• #6
    • 17th Apr 17, 10:36 PM
    • #6
    • 17th Apr 17, 10:36 PM
    As above, this a very typical of new builds. I suspect you won't get anywhere with the builders as the lawn just isn't a priority to them. It'll be laid on stones, rubble and a smear of topsoil/clay.

    You can get it terraced but it'll cost a fair bit to get a company to do this.
    • FitzWilliams
    • By FitzWilliams 18th Apr 17, 3:00 PM
    • 37 Posts
    • 15 Thanks
    • #7
    • 18th Apr 17, 3:00 PM
    • #7
    • 18th Apr 17, 3:00 PM

    Thanks for all the responses. Yes the property is new, I haven't moved in yet, and the lawn was laid by the builders. I lifted some of the turf and it is quite rocky/stony underneath. The dirt itself has formed into stone like structures which disintegrate when you step on them, which is probably why I can feel the earth sinking under my feet when I walk on it. The roots from the grass/or weeds as I did find some seems to be embedding itself into the soil underneath so I don't want to kill it further by taking any up and possibly ripping the roots off in the process.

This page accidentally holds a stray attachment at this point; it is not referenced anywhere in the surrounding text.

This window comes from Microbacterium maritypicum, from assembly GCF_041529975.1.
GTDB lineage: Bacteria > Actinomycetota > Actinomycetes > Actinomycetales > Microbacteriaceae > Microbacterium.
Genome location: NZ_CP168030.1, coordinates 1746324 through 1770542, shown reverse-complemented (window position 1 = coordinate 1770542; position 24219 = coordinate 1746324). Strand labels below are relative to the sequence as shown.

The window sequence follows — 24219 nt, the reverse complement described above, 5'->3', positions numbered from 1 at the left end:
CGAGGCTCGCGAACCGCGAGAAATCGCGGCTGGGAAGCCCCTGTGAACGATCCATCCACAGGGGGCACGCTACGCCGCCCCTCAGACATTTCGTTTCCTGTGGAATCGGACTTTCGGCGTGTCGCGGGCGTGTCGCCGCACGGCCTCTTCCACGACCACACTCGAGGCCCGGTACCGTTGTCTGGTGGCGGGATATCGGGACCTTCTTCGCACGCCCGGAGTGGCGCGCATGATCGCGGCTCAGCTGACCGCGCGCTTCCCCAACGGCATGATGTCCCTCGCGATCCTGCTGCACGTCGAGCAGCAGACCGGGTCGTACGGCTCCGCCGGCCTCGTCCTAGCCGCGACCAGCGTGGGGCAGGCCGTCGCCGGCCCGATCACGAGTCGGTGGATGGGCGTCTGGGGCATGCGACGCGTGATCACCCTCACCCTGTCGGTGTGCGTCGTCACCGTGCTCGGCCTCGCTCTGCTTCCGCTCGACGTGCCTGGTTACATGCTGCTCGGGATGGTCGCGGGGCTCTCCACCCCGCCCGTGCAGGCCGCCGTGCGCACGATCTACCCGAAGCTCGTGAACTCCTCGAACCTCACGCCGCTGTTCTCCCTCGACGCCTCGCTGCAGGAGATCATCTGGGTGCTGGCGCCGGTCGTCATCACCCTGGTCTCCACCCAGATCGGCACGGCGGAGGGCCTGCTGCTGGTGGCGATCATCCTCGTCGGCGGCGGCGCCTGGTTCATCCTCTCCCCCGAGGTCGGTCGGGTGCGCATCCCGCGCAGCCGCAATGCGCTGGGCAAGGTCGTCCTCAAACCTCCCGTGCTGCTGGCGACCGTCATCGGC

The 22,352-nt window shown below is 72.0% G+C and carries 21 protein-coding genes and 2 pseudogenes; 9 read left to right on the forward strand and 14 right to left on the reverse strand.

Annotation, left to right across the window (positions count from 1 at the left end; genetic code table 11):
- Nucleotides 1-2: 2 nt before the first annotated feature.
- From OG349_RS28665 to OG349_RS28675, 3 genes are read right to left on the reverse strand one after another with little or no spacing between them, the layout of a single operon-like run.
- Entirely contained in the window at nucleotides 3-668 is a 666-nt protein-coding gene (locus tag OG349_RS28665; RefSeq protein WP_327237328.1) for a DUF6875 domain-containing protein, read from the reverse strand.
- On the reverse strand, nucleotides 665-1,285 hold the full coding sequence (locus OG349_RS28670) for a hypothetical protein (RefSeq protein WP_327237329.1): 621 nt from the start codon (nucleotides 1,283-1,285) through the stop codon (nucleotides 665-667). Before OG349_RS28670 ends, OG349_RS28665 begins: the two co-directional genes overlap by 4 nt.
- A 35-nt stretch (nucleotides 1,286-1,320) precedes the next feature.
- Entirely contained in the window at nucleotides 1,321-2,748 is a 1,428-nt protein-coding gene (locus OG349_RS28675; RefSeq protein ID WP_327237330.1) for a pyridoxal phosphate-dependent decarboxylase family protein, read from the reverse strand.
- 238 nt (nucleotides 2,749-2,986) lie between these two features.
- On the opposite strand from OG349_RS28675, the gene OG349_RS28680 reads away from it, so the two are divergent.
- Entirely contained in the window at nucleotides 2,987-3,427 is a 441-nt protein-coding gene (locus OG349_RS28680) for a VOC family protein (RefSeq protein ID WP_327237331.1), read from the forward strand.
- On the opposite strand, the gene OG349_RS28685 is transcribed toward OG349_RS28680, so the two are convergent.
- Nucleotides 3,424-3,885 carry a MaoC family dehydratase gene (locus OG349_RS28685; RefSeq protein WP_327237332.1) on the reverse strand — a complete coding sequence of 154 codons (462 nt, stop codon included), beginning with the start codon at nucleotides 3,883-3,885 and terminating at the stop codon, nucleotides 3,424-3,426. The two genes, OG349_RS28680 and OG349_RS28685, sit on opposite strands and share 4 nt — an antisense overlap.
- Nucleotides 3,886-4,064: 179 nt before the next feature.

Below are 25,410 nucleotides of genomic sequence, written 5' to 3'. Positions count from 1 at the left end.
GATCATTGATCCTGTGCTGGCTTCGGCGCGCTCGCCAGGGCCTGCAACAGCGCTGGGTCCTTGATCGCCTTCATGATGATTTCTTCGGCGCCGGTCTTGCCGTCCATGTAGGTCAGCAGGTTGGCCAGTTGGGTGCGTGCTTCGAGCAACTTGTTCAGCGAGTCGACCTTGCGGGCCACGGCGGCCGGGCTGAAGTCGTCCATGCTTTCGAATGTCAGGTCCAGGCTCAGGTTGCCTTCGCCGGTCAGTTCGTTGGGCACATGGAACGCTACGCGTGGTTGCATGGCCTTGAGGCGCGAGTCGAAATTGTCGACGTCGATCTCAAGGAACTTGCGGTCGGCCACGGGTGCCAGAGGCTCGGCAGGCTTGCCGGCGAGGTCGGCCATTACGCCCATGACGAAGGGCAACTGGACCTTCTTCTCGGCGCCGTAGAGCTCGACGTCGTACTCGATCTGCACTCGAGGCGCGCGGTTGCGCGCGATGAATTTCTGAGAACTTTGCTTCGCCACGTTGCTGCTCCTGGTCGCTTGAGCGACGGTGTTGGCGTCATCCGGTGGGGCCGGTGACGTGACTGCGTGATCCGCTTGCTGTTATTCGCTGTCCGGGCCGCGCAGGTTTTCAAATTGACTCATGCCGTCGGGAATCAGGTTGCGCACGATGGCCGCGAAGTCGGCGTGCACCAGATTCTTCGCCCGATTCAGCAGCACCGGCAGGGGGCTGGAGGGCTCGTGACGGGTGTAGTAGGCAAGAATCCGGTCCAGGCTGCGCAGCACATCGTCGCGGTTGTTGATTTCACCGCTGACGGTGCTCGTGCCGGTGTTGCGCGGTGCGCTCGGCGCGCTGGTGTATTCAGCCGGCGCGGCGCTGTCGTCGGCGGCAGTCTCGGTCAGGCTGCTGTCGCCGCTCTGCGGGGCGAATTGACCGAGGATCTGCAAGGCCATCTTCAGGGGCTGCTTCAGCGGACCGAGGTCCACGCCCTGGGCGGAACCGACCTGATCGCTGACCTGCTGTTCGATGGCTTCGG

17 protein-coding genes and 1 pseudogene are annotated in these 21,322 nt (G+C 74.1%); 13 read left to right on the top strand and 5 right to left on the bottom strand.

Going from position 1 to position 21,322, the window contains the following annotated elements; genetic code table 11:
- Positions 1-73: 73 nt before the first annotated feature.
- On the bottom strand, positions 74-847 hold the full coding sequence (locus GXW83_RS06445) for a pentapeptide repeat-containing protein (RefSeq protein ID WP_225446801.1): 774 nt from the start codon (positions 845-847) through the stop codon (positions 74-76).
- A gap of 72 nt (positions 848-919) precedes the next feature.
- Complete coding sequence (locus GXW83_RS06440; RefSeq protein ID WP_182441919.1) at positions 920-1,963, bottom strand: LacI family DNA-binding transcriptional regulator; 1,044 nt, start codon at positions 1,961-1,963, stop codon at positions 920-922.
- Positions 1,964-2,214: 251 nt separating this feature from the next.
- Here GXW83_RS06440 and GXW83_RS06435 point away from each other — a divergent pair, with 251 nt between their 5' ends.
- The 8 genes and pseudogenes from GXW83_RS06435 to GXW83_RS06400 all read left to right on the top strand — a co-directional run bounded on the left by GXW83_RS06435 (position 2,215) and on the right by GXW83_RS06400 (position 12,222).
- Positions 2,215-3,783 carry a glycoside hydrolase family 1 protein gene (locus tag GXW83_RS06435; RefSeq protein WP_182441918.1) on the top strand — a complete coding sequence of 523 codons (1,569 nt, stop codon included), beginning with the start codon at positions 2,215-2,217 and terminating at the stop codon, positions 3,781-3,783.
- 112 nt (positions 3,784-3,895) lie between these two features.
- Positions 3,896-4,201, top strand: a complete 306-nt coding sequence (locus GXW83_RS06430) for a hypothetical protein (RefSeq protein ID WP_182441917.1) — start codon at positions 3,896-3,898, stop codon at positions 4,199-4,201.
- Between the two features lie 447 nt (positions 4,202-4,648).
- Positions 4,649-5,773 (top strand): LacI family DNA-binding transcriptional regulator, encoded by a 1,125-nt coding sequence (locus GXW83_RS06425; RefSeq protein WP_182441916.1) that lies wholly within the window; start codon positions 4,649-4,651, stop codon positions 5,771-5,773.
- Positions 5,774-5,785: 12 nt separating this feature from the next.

The lower part of the garden is somewhat overlooked as the upstairs windows of the houses behind are in line with the lower part of the lawn because there is such a drop in height between the houses. The fence is wide panelling though so possibly some hedges in the future will give some privacy. As it is on the hill the house does get some amazing views so I wouldn't want to put anything up that would grow too tall and since my garden is south facing I wouldn't want to block off the only bit of sun my neighbours get.

    I like the photo with the steps going down to the bottom tier with the paving at the bottom. I think anything costing over 3k at the moment would be too much though but I don't know how much these things cost.